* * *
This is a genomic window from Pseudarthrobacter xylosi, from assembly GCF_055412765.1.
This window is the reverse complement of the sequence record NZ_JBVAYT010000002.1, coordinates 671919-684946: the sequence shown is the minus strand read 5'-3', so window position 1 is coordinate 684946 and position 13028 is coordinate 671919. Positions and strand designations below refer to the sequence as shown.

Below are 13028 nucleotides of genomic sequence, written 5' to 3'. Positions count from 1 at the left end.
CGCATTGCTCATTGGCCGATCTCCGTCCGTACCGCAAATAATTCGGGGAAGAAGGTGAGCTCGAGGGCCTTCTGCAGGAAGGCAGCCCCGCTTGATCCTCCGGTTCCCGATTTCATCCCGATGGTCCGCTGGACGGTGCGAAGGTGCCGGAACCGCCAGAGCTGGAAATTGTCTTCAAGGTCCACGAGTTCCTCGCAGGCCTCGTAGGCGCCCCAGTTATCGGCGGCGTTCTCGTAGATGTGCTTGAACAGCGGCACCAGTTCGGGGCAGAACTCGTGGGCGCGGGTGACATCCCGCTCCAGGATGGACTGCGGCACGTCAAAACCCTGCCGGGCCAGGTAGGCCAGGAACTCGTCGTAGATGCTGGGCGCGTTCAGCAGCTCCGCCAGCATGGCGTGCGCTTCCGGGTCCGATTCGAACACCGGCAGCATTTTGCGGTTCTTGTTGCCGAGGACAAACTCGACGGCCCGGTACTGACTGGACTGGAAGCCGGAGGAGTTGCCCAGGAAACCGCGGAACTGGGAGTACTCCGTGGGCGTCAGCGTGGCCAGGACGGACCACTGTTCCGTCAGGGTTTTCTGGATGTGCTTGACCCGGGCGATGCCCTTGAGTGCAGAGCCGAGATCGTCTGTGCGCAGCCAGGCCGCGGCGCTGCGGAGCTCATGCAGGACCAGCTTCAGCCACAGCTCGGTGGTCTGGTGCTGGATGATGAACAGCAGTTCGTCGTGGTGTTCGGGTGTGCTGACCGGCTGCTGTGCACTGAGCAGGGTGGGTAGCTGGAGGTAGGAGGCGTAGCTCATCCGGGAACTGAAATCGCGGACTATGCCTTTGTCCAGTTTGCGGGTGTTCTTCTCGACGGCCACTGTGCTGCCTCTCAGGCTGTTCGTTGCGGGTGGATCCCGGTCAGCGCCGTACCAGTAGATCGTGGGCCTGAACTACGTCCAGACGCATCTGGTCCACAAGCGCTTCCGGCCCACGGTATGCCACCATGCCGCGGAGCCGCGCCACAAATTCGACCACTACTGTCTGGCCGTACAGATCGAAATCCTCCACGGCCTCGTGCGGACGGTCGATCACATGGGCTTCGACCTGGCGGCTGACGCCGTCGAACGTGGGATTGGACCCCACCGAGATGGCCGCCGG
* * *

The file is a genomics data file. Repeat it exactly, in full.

This is a genomic window from Pseudarthrobacter xylosi, from assembly GCF_055412765.1.
This window is the reverse complement of the sequence record NZ_JBVAYT010000002.1, coordinates 671919-684946: the sequence shown is the minus strand read 5'-3', so window position 1 is coordinate 684946 and position 13028 is coordinate 671919. Positions and strand designations below refer to the sequence as shown.

Below are 13028 nucleotides of genomic sequence, written 5' to 3'. Positions count from 1 at the left end.
CGCATTGCTCATTGGCCGATCTCCGTCCGTACCGCAAATAATTCGGGGAAGAAGGTGAGCTCGAGGGCCTTCTGCAGGAAGGCAGCCCCGCTTGATCCTCCGGTTCCCGATTTCATCCCGATGGTCCGCTGGACGGTGCGAAGGTGCCGGAACCGCCAGAGCTGGAAATTGTCTTCAAGGTCCACGAGTTCCTCGCAGGCCTCGTAGGCGCCCCAGTTATCGGCGGCGTTCTCGTAGATGTGCTTGAACAGCGGCACCAGTTCGGGGCAGAACTCGTGGGCGCGGGTGACATCCCGCTCCAGGATGGACTGCGGCACGTCAAAACCCTGCCGGGCCAGGTAGGCCAGGAACTCGTCGTAGATGCTGGGCGCGTTCAGCAGCTCCGCCAGCATGGCGTGCGCTTCCGGGTCCGATTCGAACACCGGCAGCATTTTGCGGTTCTTGTTGCCGAGGACAAACTCGACGGCCCGGTACTGACTGGACTGGAAGCCGGAGGAGTTGCCCAGGAAACCGCGGAACTGGGAGTACTCCGTGGGCGTCAGCGTGGCCAGGACGGACCACTGTTCCGTCAGGGTTTTCTGGATGTGCTTGACCCGGGCGATGCCCTTGAGTGCAGAGCCGAGATCGTCTGTGCGCAGCCAGGCCGCGGCGCTGCGGAGCTCATGCAGGACCAGCTTCAGCCACAGCTCGGTGGTCTGGTGCTGGATGATGAACAGCAGTTCGTCGTGGTGTTCGGGTGTGCTGACCGGCTGCTGTGCACTGAGCAGGGTGGGTAGCTGGAGGTAGGAGGCGTAGCTCATCCGGGAACTGAAATCGCGGACTATGCCTTTGTCCAGTTTGCGGGTGTTCTTCTCGACGGCCACTGTGCTGCCTCTCAGGCTGTTCGTTGCGGGTGGATCCCGGTCAGCGCCGTACCAGTAGATCGTGGGCCTGAACTACGTCCAGACGCATCTGGTCCACAAGCGCTTCCGGCCCACGGTATGCCACCATGCCGCGGAGCCGCGCCACAAATTCGACCACTACTGTCTGGCCGTACAGATCGAAATCCTCCACGGCCTCGTGCGGACGGTCGATCACATGGGCTTCGACCTGGCGGCTGACGCCGTCGAACGTGGGATTGGACCCCACCGAGATGGCCGCCGG